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Community Activism
Community activism
Working with Communities

It is important for practitioners to think beyond the customary view of a community as a place where people live, for example, a neighbourhood, because these are often just an aggregate of non-connected people. Communities have both a social and a geographic characteristic and consist of heterogeneous individuals with dynamic relations that sometimes organise into groups to take action towards achieving shared goals.

As a working ‘rule of thumb’, a community will have the following characteristics:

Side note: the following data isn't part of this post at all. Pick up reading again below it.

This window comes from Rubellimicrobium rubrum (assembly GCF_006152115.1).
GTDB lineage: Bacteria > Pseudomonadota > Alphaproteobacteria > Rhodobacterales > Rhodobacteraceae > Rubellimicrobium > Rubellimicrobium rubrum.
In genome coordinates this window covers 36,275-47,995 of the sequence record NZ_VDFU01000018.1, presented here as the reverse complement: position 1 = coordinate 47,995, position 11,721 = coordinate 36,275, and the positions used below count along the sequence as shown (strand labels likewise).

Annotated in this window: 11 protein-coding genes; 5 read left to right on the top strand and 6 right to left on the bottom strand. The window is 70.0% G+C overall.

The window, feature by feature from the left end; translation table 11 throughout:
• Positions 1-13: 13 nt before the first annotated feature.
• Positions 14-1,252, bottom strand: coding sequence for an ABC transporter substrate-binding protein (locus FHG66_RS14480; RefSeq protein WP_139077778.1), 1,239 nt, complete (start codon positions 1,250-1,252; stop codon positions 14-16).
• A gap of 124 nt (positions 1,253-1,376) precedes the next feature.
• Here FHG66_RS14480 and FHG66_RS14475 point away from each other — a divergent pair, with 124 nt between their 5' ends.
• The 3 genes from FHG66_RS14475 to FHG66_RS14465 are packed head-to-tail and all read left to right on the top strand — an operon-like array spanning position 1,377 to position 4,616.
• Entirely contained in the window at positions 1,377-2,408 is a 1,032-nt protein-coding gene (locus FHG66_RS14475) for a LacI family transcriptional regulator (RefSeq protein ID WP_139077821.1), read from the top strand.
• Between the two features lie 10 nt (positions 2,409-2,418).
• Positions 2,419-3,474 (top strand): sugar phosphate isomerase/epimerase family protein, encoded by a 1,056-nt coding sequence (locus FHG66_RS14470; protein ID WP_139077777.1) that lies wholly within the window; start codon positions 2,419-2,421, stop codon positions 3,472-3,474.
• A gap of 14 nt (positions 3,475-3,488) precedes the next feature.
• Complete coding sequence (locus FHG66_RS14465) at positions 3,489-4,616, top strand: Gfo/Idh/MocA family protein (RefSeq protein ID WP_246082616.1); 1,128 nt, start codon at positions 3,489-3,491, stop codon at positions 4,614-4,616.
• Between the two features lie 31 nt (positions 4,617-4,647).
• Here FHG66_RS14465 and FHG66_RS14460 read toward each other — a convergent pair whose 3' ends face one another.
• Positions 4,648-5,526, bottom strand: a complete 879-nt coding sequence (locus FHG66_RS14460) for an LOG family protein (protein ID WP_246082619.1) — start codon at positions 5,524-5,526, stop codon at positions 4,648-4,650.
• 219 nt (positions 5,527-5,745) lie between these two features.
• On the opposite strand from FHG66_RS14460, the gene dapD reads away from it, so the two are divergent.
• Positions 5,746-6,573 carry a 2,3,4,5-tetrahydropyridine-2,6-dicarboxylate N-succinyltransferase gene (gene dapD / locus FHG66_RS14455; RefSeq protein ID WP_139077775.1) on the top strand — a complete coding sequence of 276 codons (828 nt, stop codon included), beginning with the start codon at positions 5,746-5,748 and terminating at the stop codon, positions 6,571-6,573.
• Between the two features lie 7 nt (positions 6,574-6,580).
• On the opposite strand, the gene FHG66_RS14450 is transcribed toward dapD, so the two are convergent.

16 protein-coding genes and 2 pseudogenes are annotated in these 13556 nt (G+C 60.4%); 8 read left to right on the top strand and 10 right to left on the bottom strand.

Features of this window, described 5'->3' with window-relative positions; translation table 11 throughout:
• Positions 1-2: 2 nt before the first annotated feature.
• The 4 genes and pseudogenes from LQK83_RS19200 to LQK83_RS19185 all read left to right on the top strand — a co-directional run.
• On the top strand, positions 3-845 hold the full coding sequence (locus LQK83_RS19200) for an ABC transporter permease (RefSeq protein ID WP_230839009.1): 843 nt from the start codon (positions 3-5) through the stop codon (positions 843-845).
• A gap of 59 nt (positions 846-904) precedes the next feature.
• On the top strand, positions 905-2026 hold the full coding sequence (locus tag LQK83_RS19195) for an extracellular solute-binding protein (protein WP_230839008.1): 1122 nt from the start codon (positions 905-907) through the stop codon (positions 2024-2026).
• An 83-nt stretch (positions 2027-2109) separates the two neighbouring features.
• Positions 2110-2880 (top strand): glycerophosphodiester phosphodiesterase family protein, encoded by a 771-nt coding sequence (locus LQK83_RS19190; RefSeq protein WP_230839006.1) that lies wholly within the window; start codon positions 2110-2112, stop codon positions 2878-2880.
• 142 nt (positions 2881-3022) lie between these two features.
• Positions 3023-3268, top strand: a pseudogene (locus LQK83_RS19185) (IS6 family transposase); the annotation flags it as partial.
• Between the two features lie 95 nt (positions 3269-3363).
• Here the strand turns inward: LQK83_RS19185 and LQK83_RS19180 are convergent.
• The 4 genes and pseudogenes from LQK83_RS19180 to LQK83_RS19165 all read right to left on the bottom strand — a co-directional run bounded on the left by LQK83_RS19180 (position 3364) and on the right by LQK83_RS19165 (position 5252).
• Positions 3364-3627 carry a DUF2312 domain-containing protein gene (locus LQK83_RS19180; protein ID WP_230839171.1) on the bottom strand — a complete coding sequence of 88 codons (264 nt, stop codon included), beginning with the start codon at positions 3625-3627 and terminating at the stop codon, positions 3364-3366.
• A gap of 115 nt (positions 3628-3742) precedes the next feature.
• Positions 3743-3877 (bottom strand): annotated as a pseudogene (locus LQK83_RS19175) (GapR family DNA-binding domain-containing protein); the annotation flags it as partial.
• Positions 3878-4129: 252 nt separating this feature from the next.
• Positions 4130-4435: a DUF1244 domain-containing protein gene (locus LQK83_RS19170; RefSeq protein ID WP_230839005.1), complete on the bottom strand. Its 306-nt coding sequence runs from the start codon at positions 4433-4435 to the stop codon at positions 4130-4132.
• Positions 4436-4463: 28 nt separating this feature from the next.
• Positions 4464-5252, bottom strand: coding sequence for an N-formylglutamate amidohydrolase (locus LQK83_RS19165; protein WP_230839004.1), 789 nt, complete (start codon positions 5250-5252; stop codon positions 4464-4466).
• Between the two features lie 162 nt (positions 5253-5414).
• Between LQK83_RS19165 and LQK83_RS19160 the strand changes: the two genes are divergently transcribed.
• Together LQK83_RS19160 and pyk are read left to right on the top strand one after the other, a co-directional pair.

• a spatial dimension, that is, a place or locale;
  • non-spatial dimensions that involve people who otherwise make up heterogeneous and disparate groups;
  • social interactions that are dynamic and bind people into relationships;
  • the identification of shared needs and concerns. (Laverack, 2004: 46)

Within the geographic dimensions ...

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